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Experiencing mathematical beauty is within your reach © Getty Images

Experiencing mathematical beauty is within your reach

Francis Su, professor of mathematics at Harvey Mudd College, explains the different ways that maths can be beautiful.

A few years ago, I had a profound experience while driving through a storm. The drenching rain had just subsided just enough to reveal, through the parted clouds in one direction, the setting sun, and in the other direction, an unbroken rainbow.

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I stared in awe for a moment before I gradually became aware of an even more beautiful sight — a second, fainter rainbow just outside the first one, with colours reversed. This rare, fully-orbed double rainbow, in its slowly revealing grandeur, was stunning and beautiful.

Mathematics can be beautiful like that, though I recognise that calling maths ‘beautiful’ may seem to you quite strange. If you’ve been taught maths as a memorised set of arithmetic procedures without joyful sense-making to build understanding, then of course, maths won’t be any more beautiful than a one of those dry instruction manuals you get with cheap furniture.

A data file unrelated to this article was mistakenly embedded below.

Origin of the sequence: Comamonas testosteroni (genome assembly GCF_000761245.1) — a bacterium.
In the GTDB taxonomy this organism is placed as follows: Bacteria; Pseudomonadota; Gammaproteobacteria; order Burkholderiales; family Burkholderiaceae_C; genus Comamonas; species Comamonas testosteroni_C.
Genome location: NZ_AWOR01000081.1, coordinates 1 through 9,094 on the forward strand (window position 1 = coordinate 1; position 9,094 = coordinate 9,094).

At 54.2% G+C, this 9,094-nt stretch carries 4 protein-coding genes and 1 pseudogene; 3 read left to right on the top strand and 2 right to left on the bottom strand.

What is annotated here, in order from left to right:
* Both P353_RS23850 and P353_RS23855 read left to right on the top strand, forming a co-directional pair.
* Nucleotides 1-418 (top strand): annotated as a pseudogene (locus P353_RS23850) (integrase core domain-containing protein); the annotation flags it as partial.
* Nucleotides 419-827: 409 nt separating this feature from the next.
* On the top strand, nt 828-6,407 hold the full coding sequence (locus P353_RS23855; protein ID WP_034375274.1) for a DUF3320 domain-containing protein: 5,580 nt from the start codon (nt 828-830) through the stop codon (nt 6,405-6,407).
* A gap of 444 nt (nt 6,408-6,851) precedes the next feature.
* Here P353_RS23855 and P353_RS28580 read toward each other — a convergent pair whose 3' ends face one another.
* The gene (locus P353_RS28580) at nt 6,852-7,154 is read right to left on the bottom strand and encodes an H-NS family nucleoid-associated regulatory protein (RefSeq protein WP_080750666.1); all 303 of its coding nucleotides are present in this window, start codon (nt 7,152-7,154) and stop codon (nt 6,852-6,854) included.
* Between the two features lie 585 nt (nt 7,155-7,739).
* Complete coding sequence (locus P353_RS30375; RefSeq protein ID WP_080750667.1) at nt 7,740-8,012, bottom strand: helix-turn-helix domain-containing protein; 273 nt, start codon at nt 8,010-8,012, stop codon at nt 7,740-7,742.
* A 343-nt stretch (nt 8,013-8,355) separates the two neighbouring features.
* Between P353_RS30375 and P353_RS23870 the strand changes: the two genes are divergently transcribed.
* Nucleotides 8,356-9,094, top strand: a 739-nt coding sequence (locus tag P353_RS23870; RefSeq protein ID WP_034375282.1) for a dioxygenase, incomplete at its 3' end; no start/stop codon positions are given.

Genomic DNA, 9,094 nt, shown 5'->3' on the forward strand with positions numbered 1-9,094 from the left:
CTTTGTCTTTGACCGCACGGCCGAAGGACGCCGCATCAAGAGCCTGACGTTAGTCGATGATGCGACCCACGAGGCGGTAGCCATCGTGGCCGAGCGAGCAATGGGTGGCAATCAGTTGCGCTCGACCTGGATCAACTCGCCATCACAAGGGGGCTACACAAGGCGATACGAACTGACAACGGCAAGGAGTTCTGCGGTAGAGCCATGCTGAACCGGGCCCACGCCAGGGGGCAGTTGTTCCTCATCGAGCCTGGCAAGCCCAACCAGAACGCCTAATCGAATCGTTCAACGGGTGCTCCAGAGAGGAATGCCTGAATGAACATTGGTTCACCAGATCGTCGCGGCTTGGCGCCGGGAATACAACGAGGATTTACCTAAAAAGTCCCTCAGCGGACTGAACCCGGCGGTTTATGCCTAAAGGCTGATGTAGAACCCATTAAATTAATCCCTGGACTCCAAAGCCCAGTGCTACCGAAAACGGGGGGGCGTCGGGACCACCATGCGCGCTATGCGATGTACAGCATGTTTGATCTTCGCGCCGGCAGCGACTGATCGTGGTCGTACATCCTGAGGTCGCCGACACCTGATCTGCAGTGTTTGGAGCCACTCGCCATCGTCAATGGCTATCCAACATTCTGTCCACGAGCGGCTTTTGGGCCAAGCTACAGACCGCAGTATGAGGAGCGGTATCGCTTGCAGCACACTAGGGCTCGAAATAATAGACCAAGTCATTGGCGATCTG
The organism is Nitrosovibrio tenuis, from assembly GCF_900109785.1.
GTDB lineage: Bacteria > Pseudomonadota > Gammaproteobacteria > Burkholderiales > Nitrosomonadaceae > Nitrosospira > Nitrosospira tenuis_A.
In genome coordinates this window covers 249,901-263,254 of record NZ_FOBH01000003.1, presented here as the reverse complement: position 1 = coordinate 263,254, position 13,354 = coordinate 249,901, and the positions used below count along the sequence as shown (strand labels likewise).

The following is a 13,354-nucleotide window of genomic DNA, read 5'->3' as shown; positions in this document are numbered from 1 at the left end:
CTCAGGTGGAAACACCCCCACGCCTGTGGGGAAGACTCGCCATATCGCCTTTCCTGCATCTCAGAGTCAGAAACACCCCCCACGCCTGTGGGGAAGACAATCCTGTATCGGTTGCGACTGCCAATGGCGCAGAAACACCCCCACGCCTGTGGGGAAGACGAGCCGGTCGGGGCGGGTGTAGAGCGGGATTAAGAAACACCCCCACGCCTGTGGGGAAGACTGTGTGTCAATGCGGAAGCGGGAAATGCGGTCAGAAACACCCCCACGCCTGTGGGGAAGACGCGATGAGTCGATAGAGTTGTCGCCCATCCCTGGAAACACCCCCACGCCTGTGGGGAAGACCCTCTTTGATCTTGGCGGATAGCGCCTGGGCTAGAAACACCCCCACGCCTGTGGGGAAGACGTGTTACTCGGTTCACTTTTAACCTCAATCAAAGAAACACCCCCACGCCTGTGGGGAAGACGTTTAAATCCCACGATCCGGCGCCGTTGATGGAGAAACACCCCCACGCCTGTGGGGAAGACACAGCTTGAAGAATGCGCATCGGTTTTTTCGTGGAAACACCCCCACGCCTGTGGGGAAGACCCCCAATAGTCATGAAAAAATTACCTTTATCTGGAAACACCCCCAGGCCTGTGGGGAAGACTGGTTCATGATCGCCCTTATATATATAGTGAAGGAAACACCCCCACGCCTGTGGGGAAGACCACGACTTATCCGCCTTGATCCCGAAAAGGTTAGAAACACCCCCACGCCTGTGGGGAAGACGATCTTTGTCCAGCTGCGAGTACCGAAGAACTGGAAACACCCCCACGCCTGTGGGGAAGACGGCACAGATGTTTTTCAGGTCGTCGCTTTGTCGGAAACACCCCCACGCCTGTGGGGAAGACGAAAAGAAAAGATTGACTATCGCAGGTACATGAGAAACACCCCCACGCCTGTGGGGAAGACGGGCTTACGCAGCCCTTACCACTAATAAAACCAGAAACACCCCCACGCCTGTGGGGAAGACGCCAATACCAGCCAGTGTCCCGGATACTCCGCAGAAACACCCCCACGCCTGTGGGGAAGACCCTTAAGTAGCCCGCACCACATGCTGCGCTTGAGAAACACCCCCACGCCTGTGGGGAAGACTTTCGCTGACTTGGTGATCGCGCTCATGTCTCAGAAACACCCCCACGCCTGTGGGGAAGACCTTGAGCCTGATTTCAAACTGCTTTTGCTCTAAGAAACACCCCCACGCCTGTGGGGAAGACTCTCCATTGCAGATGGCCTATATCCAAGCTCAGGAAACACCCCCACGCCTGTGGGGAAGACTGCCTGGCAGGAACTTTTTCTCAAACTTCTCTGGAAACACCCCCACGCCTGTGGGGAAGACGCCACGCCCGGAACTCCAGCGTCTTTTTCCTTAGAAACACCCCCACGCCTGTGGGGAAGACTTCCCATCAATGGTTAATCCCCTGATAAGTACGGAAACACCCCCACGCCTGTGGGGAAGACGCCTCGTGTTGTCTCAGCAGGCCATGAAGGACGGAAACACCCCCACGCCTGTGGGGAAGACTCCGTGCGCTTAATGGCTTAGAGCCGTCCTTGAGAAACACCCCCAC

Yet mathematicians usually cite beauty as one of the main reasons they pursue mathematics. One study even showed that mathematicians respond to mathematical beauty in a similar way to how others respond to visual, musical, or moral beauty — with the activation of a part of the brain that handles emotion, learning, pleasure, and reward.

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What, then, is this beauty that some see when they encounter mathematics? I will help you taste this beauty, not by trying to show you beautiful maths (there’s not space for that here), but by helping you understand how beautiful maths feels. This beauty can be an enticement to learn more.

The first and most accessible kind of mathematical beauty is sensory beauty. This is the beauty of patterned objects that you experience with the senses: sight, touch, sound. Such objects can be natural, artificial, or virtual.